Once they have paid their annual premium, many employers pay scant attention to their workers' comp policy until the renewal date starts closing in. Unfortunately, that's not the best time to attempt to control costs.
Knowing how post-traumatic stress disorder (PTSD) is defined and how your state’s work comp laws address it can help you make sure your employees get the help they need.
It’s common to think of PTSD in connection with military personnel; however, anyone who has been exposed to a traumatic experience can suffer from PTSD. Most cases of work-related PTSD come from high-risk occupations, such as police officers, firefighters, and emergency medical crews. However, any dangerous environment can bring about PTSD symptoms if an event causes psychological trauma.
Do I have Business Interruption coverage for this?
In order for the Business Interruption (Business Income) policy to trigger coverage, there has to be a “covered cause of loss.” The form of your policy provides the answer, which has, up to this point, been a resounding no. All of the commercial property company’s forms we have read have a Virus or Bacteria Exclusion, which excludes loss or damage caused by, or resulting from, any virus, bacterium, or other micro-organism that induces, or is capable of inducing, physical distress, illness, or disease.
ISO (Insurance Services Office) recently released two optional endorsements to address limited BI coverage related to the Coronavirus. In our discussions with companies, they have to file these endorsements and also be willing to utilize them. As of now, we have not seen any companies who are interested in providing these endorsements going forward.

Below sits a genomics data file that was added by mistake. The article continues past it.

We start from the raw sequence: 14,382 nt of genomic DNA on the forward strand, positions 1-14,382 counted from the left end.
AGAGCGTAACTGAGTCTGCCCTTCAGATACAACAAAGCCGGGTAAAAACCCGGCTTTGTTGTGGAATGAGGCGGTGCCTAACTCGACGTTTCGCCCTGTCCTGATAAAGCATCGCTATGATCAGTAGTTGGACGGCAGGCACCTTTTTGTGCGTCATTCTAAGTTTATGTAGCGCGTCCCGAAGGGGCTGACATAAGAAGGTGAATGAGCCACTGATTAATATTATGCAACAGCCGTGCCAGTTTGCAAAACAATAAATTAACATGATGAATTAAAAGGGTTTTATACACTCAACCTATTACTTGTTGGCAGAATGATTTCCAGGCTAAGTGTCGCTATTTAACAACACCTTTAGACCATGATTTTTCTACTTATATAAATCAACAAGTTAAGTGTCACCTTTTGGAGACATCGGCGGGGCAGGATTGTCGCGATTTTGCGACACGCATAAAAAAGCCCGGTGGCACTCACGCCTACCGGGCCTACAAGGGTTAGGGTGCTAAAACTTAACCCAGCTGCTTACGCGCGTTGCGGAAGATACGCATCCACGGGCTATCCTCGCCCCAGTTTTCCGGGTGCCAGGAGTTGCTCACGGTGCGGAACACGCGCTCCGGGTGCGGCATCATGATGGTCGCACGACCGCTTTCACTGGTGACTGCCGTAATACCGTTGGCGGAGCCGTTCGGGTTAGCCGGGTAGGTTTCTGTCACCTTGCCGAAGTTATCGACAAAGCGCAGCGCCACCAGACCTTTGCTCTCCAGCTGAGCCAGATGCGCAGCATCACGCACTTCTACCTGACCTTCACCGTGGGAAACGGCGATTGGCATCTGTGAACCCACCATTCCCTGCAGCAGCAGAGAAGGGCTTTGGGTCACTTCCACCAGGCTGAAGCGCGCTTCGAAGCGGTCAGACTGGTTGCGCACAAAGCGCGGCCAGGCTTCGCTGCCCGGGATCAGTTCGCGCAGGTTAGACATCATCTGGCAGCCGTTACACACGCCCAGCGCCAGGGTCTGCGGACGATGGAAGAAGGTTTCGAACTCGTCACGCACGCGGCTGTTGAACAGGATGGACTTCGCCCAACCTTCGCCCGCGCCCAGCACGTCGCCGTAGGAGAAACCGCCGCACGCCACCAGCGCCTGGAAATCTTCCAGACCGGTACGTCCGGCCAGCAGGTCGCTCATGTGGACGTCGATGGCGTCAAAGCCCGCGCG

Traffic accidents continue to be one of the leading causes of high-severity workers' comp claims, according to research.
The National Council on Compensation Insurance found in a study that the cost of workers' comp claims for accidents involving motor vehicles was 250% more than the average for all workplace accidents.
A recent appeals decision denied coverage to a company on its directors and officers (D&O) liability insurance policies for taking too long to file the claim.
Workplace injury rates rise during the summer months. When summer rolls around, companies in many sectors, including agriculture and construction, significantly increase production.
Increased road construction raises risks for workers and drivers. Many of the newly hired workers are young and inexperienced, creating a high potential for workplace injuries.
Toiling in the sun is also a leading cause of weather-related injuries, including heatstroke, heat cramps, and heat exhaustion. Heat illnesses occur when the body overheats to the point it cannot cool off, even with sweating.
August is here, and so is Safe + Sound week. Safe + Sound week is a nationwide event held each August that recognizes the successes of workplace health and safety programs and offers information and ideas on how to keep America’s workers safe.
After an employee is injured on the job, recuperation times can vary, but every day they are away from work, the claim cost increases and productivity suffers.
Recent research shows that employers lose about 80 million work days annually due to workplace injuries or illnesses. The number of employees who remain away from work more than seven days because of injuries or illnesses stretches into the millions.
This means that employers are left to deal with the high cost of workers' compensation premiums, lost productivity and disability benefits. But, by creating a special incentive program, you can greatly reduce these costs.